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  13. I believe Arthur did exist maybe not as a King but a tribal leader - there were so many tribes around in the Saxon/Viking/Jutes etc times that one name must have survived

    meikleblog at gmail dot com

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    1. Yes I agree Vesper - someone must have sparked the myth!

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  14. If they found Richard III, then one day they might find evidence of the real King Arthur. But even if they don't, we will never tire of reading about him and his times. Thank you for the giveaway.
    denannduvall@gmail.com

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    1. Unfortunately there is probably more evidence to show that Arthur _didn't_ exist - and in some ways I prefer it like that as it leaves a door wide open for fiction writers to make it all up!

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  15. A beautiful post. And as for whether Arthur existed or not ...if some things didn't exist they need to be invented (or words to that effect!)
    PS Mabs is beautiful, reminds me of my first cat, Skate.
    G x

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    1. I agree Grace - and making it up can be even more rewarding than finding the reality!! I've a bit more about my other cat, Sybil, here : http://leaningonthegate.blogspot.co.uk/2013/04/the-seeking-of-shrew.html
      Mab has decided she doesn't want a pet dog - or a pet cat, so she has left home to live in her own apartment - the hay loft. When she decides she wants a cuddle she smells deliciously of hay! (and has grown a really thick coat!)

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  16. Great post with fabulous photos. Having been to Tintagel three times now, it still makes my romantic heart beat a bit faster. Also, in today's post I received my copy of Castles, Customs and Kings. I am off with faeries and their castellans ;-)

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    1. I must visit Tintagel one day! And I guarantee you'll enjoy CC&K!

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  17. Really enjoyed your post, especially the book trailer and clips from the movie Camelot. I could live with not believing there was ever really a Camelot, but I believe in Arthur! You have brought him to life so vividly in The Kingmaking and Pendragon's Banner (haven't read Shadow yet) there's no doubt in my mind at some point in time, somewhere in Wales (maybe not Camelot), the magnificent Arthur reigned.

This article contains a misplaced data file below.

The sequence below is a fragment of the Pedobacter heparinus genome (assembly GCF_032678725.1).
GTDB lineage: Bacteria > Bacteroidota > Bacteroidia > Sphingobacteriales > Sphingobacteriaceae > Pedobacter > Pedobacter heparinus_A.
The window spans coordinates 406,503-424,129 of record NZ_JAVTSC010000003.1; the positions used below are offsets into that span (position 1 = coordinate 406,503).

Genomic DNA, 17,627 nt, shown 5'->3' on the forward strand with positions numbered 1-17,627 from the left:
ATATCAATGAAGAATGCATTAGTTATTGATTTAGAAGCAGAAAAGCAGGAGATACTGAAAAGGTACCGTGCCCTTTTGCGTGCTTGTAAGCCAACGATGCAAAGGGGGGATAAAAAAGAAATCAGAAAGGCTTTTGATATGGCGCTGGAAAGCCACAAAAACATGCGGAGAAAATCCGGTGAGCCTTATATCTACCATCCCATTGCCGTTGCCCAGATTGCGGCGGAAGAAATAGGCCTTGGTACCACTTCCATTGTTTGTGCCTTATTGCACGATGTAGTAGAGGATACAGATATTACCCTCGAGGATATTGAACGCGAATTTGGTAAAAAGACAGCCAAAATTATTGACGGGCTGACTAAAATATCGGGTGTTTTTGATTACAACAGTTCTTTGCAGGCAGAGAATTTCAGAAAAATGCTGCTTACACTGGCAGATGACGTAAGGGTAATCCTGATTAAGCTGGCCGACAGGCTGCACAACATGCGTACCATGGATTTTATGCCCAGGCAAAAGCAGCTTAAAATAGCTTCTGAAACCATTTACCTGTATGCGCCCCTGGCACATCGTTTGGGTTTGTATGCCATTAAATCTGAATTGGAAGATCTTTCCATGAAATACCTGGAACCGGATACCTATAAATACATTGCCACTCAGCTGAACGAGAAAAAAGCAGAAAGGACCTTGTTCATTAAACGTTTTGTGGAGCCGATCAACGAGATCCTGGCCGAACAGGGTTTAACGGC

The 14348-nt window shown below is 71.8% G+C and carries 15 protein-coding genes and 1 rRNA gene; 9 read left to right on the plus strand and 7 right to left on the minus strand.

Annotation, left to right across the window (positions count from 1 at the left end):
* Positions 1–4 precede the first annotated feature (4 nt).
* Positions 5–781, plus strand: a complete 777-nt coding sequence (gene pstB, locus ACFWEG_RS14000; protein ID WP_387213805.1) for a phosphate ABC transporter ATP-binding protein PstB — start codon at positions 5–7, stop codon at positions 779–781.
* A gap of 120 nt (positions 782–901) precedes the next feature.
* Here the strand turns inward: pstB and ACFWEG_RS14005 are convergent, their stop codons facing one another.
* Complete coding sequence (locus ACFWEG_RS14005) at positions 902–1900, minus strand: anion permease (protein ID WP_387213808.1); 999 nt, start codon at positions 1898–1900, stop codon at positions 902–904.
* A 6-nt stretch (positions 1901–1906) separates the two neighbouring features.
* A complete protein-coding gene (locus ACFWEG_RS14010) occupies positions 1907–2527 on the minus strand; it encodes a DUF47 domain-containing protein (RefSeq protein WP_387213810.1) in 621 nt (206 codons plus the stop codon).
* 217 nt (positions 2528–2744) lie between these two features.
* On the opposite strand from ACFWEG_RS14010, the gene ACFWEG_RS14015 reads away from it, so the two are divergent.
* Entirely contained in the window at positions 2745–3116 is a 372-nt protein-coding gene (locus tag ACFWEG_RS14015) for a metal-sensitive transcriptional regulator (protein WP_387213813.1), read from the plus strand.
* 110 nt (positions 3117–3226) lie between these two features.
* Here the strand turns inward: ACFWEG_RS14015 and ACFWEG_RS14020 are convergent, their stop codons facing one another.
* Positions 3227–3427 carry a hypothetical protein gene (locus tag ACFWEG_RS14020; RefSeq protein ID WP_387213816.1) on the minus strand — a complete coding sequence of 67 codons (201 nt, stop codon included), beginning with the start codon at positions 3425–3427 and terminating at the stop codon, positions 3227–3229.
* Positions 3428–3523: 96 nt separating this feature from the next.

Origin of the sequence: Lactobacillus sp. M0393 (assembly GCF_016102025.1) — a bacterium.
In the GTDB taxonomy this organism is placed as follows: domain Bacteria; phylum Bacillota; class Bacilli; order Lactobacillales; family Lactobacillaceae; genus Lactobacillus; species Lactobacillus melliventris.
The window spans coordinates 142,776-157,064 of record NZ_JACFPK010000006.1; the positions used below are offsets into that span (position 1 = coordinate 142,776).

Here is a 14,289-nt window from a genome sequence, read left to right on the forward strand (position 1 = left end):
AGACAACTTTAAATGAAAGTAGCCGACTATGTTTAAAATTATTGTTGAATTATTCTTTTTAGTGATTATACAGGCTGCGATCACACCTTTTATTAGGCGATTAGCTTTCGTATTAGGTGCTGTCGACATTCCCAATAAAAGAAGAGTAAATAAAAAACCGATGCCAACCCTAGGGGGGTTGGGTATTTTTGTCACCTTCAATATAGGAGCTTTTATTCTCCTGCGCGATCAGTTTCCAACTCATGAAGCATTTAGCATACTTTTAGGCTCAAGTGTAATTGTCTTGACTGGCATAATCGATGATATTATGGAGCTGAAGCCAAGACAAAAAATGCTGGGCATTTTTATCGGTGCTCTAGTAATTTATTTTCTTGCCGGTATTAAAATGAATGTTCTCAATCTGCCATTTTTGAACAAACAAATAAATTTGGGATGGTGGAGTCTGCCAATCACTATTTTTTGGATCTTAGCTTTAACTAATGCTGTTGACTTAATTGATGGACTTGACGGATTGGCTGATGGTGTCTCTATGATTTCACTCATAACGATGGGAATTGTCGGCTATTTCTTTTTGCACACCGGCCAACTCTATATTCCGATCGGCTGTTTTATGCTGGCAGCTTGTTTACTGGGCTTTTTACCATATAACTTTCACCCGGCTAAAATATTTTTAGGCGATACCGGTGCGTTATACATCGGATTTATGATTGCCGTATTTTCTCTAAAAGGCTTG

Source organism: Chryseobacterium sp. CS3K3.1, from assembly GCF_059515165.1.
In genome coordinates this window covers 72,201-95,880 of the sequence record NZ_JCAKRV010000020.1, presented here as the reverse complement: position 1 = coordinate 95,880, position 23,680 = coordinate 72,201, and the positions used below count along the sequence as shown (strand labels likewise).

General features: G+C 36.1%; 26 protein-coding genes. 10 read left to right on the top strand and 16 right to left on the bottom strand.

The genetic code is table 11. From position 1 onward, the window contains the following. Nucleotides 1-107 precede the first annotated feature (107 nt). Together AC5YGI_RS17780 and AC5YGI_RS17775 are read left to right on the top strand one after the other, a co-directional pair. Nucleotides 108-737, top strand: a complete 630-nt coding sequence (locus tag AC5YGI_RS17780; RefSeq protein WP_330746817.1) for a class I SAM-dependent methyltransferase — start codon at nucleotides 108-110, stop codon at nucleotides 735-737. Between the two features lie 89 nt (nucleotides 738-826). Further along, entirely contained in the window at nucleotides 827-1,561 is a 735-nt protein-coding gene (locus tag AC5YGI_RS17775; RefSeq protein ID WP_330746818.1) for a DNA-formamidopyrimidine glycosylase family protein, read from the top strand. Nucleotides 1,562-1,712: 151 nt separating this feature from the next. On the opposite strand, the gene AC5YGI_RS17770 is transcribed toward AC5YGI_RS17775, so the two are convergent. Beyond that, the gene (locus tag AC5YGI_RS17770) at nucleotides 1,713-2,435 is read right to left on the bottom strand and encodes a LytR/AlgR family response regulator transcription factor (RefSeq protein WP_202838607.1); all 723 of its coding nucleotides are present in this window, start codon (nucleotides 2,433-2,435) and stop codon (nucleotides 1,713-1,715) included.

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    1. Thank you Denise - I agree with you (I do believe there was a war lord Arthur) I'll warn you now *laugh* you will need a box of tissues for the end of Shadow!

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  18. I am really enjoying Pendragon's Banner and would love to win Shadow of the King. Love your posts, Helen~! msdotgeneralleeatgmaildotcom

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  19. I tried to enter to win, but I couldn't. I would love to win a copy of your book, Helen.

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    1. Posted by Eveleyn - who contacted me via Facebook - thanks Evelyn!

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  20. Ah, Arthur - isn't it fun to have intriguing characters who may or may not have existed. Gold dust for novelists. Please enter me - margaretskea@hotmail.co.uk

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    1. Thanks Margaret - your name is in the hat!

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  21. The giveaway competition winner was ROBIN DALTON - congratulations, and sorry to everyone else who left a comment - maybe next time?

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Thank you for leaving a comment - it should appear immediately, but Blogger sometimes chucks its teddies out of the cot and has a tantrum (especially if you are a Wordpress person) If you are having problems, contact me on author@helenhollick.net and I will post it for you.
However, SPAMMERS will be stamped on, squashed, composted and very possibly cursed - if you spam my blog, next time something nasty happens to you just remember that I DID warn you...

Helen